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Easy Overview of the Credit Bureau

Credit Bureau

What is a Credit Bureau?

A credit bureau is a company or organization that collects information from various sources to offer consumer credit information on individual consumers. A credit bureau is an organization that provides information on an individual’s bill paying and borrowing habits.

The information gathered by a credit bureau is then distributed (for a fee) to credit card issuers, such as financial institutions and credit card companies. When these agencies view the information provided by the credit bureau they can accurately gauge an individual’s credit-worthiness.

The information provided by a credit bureau enables a credit card company or lending institution to gauge a borrower’s ability to pay back a loan. This information can therefore affect the interest rate and terms of the loan. The information provided by the credit bureau will directly affect the loan obligation or offer to the consumer.

Interest rates and the terms latent in a loan agreement are not uniform. The fluctuations are based on a risk-based pricing model that is narrowly based on a borrower’s credit rating. A consumer with poor credit scores (those individuals who have defaulted on loans or made numerous late payments) or court adjudicated debt obligations, like bankruptcies or liens, will pay higher annual interest rates than borrowers who possess strong credit ratings.

Credit Bureaus in the United States and Data Furnisher

In the United States, a credit bureau will collect and collate personal information of a consumer, as well as financial and alternative data from a variety of sources, known as data furnishers, with which the credit bureau has a relationship. A data furnisher, in most instances, is typically a creditor, lender, utility, court system (information obtained through public records), or debt collection agency.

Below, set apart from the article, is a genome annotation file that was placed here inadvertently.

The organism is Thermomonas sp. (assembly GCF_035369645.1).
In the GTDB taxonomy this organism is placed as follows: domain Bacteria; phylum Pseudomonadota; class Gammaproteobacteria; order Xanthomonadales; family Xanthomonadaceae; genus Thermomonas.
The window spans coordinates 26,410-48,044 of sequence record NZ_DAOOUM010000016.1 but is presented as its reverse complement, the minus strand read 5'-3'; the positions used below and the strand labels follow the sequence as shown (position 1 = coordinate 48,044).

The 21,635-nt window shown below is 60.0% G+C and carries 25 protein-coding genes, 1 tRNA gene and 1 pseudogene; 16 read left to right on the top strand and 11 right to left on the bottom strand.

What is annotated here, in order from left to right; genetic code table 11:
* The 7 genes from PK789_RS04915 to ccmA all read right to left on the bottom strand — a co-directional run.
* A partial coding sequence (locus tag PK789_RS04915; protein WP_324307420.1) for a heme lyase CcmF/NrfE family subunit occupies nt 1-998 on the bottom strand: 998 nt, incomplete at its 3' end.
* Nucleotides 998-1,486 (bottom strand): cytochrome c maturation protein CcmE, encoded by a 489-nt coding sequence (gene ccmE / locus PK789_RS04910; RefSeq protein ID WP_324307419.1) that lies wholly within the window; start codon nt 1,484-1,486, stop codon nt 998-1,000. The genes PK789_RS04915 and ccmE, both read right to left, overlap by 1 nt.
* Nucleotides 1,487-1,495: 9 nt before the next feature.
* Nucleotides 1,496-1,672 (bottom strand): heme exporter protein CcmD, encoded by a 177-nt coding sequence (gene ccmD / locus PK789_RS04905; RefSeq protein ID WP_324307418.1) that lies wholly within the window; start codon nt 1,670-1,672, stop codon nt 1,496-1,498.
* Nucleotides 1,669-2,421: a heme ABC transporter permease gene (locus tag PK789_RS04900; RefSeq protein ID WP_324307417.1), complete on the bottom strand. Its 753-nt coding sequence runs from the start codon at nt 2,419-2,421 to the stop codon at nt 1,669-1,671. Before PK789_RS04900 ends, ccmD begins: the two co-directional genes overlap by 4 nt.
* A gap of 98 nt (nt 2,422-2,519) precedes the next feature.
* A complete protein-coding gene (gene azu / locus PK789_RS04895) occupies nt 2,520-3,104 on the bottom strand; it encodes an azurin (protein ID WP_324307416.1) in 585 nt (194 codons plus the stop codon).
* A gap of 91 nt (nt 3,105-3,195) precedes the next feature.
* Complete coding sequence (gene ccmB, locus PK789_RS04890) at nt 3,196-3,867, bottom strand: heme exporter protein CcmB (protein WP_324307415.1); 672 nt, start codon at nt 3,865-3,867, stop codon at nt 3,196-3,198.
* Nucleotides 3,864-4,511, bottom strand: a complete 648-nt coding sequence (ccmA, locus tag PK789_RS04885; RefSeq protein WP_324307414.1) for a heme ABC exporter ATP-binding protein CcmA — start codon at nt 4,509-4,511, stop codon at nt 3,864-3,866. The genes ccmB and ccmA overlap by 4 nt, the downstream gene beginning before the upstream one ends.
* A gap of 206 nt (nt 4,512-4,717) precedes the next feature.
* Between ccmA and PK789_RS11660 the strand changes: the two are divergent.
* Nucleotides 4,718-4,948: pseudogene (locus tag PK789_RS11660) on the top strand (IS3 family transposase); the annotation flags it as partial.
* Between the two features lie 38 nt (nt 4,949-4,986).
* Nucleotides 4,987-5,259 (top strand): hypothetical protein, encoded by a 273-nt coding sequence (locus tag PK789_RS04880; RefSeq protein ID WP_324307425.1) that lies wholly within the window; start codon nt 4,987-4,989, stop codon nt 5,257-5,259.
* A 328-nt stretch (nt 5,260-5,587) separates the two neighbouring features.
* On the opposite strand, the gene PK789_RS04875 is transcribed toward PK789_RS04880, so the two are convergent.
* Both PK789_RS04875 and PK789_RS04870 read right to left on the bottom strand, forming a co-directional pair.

The data furnishers that provide information to a credit bureau concerning a particular individual are those lenders or agencies who have developed, in some form, a business relationship with the borrower. A data furnisher will report the payment experience that they had with the prospective borrower.

The resulting information is then made available upon request to customers of the credit bureau for the purpose of assessing the individual’s credit risk. In addition, this information can be used to assess the individual’s credit score in alignment with their ability to obtain a lease or employment.

In the United States, the legal classification for a credit bureau, based on the Federal Fair Credit Reporting Act, is a consumer reporting agency. A credit bureau, in the United States, operates under Federal law to ensure those consumer protections and the general rules or governing guidelines concerning the exchange of personal information is adhered to.

All credit bureaus in the United States must follow these regulations implemented by the following Federal legislations: the Fair Credit Reporting Act, the Fair and Accurate Credit Transactions Act, Regulation B, and the Fair Credit Billing Act.

Federal Laws and a Credit Bureau

A credit bureau and their coordinating clients, in the United States, will be governed by two Government bodies. The Federal Trade Commission has oversight for the consumer credit bureaus, while the Office of the Comptroller of the Currency regulates and supervises all national banks that do business with credit bureaus.

NEXT: The Importance of Credit Scores

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